Between History and Universality: Understanding Identity in the Public Sphere
Keywords:Identity and History, Public Recognition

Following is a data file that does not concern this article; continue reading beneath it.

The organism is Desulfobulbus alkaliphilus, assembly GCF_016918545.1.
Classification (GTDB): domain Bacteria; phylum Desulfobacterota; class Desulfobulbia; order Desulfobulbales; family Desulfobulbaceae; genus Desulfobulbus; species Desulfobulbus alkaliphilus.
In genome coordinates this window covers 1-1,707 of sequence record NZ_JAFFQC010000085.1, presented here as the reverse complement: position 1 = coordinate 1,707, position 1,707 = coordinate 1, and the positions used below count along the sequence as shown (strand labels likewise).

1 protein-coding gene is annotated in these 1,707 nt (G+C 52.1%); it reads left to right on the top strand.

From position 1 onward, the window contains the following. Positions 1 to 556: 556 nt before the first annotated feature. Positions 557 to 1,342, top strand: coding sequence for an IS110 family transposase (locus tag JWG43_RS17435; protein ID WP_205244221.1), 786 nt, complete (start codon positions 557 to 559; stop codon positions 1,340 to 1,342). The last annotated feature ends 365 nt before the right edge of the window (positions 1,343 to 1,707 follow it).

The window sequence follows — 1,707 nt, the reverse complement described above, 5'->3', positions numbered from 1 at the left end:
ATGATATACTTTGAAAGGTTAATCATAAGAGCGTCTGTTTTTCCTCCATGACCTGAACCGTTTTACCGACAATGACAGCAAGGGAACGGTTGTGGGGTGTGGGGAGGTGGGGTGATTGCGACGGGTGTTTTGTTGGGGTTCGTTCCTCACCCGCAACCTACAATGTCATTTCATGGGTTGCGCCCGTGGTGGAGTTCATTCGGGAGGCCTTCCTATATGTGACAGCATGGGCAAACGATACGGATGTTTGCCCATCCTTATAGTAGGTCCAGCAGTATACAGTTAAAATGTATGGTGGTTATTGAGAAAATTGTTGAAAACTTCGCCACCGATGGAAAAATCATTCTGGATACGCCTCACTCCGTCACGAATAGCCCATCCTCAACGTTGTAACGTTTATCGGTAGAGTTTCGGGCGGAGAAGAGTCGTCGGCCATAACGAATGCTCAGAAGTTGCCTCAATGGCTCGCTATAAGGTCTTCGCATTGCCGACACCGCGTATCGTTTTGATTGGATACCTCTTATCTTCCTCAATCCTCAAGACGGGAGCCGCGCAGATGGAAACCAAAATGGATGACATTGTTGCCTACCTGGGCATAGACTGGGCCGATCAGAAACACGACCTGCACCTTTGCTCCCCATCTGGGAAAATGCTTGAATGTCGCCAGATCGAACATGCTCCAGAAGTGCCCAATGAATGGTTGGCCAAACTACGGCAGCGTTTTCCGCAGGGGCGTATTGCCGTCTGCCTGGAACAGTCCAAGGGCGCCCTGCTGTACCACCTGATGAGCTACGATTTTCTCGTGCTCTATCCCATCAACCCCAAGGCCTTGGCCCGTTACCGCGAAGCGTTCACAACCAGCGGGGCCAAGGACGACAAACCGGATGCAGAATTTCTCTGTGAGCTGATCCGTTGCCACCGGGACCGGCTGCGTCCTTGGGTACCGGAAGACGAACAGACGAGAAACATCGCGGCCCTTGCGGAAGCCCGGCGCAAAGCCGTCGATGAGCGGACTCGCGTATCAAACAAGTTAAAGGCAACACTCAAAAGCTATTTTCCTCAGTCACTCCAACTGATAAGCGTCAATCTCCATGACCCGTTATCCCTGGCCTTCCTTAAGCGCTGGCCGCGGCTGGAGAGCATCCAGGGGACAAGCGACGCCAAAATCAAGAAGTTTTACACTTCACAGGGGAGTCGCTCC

Identity is not a fixed and frozen prison-house for the self, but a liquid continuum, affected and shaped by the ‘outside’ or the world. The self, which is situated and which undergoes revisions and transformations, keeps identity as a frame within which it makes sense of things. On the one hand, there is a ‘history’ within which an identity is rooted and through which meaning-making is made possible, and on the other hand, every person aspires to be a ‘universal’ and recognition-worthy human being. Both inherent identity and inherent universality of the self should be considered in their interactions in the public sphere, which has been traditionally viewed as a space of discrete individualities. The ontological force of this argument aside, the paper demonstrates that reduction of an identity without crediting its aspiration for universality and consideration of universality without crediting the historical underpinnings of identity are both acts of violation.
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